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Diet to keep rheumatoid arthritis at bay
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Diet to keep rheumatoid arthritis at bay

There is no cure for rheumatoid arthritis, but treatment and precautionary measures can restrict its impact and lessen the risk of joint damage
Rheumatoid arthritis cuts across the gender divide and affects people of all age too. “It can affect any age group -- from children to elders,” said Dr Singhai. “Both men and women are vulnerable to it. However, rheumatoid arthritis affects women more than men in a ratio of 9:1. The age which is mostly affected is 20 to 40 years. It can also be seen in new mothers just a few weeks after childbirth. Many women in post-menopausal period also develop rheumatoid arthritis.”
Rheumatoid arthritis is an autoimmune and chronic inflammatory disorder which affects the joints.

Those who have experienced a painful swelling in their joints due to rheumatoid arthritis will tell you that it is nothing less than hair-raising. The pain, the swelling and the continuous discomfort due to the disease is a lifelong agony since there is no cure for it. Still, precautionary measures and treatment can lessen the risk of joint damage and restrict the impact of the condition.

Rheumatologists describe rheumatoid arthritis as an autoimmune and chronic inflammatory disorder that affects the joints. “It commonly hits the hands, knees and ankles,” Dr Chethana D, consultant, rheumatology, Aster CMI Hospital, Bengaluru, told Happiest Health. “It occurs when the immune system mistakenly attacks a person’s own body tissues. Rheumatoid arthritis affects the lining of the joints which can cause painful swelling and can lead to bone erosion and joint deformity.”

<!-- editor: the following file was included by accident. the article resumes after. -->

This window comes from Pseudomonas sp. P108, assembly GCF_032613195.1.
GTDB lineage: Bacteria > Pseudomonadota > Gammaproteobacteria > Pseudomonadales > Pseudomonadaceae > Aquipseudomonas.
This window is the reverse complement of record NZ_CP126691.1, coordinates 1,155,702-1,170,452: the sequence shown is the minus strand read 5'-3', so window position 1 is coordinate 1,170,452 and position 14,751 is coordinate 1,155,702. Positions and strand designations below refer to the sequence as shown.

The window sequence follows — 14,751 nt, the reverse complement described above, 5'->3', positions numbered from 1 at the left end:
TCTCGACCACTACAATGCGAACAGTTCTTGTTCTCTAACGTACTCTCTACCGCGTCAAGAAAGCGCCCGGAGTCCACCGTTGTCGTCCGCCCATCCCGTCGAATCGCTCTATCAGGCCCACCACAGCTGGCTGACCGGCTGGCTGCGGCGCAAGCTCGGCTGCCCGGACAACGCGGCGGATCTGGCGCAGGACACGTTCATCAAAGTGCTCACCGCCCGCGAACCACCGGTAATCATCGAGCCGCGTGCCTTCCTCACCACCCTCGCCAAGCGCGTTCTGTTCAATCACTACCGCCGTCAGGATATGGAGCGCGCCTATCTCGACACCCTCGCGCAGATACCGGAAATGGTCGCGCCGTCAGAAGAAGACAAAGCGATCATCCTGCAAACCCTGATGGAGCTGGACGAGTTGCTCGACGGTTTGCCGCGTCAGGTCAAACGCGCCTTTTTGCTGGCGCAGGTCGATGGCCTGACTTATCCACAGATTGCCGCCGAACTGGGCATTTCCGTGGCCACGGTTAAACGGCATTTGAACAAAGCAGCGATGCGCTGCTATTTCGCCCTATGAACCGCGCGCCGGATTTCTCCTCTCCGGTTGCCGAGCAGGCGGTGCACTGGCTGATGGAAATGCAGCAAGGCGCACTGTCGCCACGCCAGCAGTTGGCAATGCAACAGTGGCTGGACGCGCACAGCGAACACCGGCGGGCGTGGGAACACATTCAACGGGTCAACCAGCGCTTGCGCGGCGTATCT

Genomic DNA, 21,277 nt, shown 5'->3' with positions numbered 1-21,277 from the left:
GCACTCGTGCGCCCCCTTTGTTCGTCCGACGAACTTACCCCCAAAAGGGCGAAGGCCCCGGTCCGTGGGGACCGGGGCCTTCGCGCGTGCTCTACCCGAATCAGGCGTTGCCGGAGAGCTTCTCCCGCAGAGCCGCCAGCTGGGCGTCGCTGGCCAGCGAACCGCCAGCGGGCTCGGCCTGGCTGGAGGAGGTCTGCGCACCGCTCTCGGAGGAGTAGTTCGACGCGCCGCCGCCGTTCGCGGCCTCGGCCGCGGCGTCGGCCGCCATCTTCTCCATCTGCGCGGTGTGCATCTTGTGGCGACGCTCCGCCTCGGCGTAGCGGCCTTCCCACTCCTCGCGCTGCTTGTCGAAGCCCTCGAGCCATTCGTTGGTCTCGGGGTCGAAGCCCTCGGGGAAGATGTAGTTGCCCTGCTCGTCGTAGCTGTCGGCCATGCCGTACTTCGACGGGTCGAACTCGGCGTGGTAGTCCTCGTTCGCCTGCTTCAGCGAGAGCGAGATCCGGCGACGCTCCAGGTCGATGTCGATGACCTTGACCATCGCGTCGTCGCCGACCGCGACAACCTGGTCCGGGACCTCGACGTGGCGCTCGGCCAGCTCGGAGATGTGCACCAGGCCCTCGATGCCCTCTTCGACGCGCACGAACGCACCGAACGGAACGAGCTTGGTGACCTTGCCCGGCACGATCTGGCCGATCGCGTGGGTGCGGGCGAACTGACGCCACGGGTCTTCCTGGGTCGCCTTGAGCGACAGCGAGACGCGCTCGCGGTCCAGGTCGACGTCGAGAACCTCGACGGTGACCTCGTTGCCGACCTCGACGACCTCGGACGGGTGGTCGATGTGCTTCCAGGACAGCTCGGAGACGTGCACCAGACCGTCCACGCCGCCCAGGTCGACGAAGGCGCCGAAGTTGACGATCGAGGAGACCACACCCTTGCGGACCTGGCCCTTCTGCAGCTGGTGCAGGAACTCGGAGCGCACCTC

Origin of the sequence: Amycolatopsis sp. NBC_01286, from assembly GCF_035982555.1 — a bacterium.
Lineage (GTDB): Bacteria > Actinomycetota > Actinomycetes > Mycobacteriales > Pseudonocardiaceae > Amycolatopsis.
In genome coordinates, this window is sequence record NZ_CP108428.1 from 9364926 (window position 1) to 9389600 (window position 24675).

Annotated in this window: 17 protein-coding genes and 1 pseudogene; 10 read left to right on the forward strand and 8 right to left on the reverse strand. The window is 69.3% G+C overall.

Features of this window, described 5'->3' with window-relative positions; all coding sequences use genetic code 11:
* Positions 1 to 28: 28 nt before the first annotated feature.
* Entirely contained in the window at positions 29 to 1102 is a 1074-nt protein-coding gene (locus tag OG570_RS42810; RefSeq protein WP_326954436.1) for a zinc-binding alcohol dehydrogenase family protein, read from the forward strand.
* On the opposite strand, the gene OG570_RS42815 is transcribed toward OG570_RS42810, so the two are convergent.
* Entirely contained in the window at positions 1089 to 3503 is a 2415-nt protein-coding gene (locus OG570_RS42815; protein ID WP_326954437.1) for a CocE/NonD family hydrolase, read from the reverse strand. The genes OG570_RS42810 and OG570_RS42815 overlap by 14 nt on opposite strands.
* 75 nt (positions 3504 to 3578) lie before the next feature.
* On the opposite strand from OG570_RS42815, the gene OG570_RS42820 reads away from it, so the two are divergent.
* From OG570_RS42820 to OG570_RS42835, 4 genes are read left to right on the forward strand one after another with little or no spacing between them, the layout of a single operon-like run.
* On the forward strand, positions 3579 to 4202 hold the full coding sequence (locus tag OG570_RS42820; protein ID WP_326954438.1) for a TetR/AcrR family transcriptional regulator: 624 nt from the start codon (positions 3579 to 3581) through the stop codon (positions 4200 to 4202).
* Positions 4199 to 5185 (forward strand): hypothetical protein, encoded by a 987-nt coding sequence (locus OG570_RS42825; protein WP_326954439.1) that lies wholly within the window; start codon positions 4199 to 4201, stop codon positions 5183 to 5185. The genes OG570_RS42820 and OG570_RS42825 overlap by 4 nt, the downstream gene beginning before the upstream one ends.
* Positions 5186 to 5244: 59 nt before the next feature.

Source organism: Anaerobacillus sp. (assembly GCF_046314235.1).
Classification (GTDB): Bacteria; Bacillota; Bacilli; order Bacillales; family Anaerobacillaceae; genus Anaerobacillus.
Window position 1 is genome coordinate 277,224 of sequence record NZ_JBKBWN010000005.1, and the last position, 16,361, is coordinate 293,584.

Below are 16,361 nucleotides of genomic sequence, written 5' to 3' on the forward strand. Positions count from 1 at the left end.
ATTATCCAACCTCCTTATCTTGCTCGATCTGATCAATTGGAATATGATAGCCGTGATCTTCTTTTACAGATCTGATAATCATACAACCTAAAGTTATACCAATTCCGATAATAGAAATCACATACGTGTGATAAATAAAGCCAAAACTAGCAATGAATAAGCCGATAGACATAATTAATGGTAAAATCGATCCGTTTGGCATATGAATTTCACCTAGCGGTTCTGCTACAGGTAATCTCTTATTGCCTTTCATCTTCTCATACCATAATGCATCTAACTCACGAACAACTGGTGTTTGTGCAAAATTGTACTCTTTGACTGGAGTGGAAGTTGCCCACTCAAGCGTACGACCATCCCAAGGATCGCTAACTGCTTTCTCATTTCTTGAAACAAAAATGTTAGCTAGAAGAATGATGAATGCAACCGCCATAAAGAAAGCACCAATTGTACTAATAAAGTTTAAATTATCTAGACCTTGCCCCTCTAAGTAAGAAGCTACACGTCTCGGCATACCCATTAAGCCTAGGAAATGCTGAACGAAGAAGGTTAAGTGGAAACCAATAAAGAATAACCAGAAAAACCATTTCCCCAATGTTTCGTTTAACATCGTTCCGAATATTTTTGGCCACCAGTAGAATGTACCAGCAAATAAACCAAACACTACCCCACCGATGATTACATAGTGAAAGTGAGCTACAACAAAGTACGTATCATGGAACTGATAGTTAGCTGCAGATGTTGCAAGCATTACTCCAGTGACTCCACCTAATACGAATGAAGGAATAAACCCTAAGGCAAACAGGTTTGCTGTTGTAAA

According to Dr Shweta Singhai, consultant, rheumatology, Sakra World Hospital, Bengaluru, rheumatoid arthritis can impact the eyes, skin, lungs, heart and nervous system too.

Who is prone to rheumatoid arthritis?

Rheumatoid arthritis (like most diseases and conditions) does not discriminate on the basis of a person’s age or gender.

“It can affect any age group — from children to elders,” said Dr Singhai. “Both men and women are vulnerable to it. However, rheumatoid arthritis affects women more than men in a ratio of 9:1. The age which is mostly affected is 20 to 40 years. It can also be seen in new mothers just a few weeks after childbirth. Many women in post-menopausal period also develop rheumatoid arthritis.”

Family history, smoking and being overweight can increase the risk of getting the disease.

“People born with specific genes such as HLA (human leukocyte antigen) class II genotypes and those with a family history of rheumatoid arthritis are more likely to develop it,” said Dr Chethana. “Smokers and overweight people are at the risk of developing rheumatoid arthritis.”

Symptoms and causes

Doctors told Happiest Health that the symptoms differ from person to person. In the initial phase, the disease affects the smaller joints (fingers and toes). Later, the symptoms often spread to the wrists, knees, ankles, elbows, hips and shoulders. These include:

  • Pain, swelling, stiffness and tenderness in more than one joint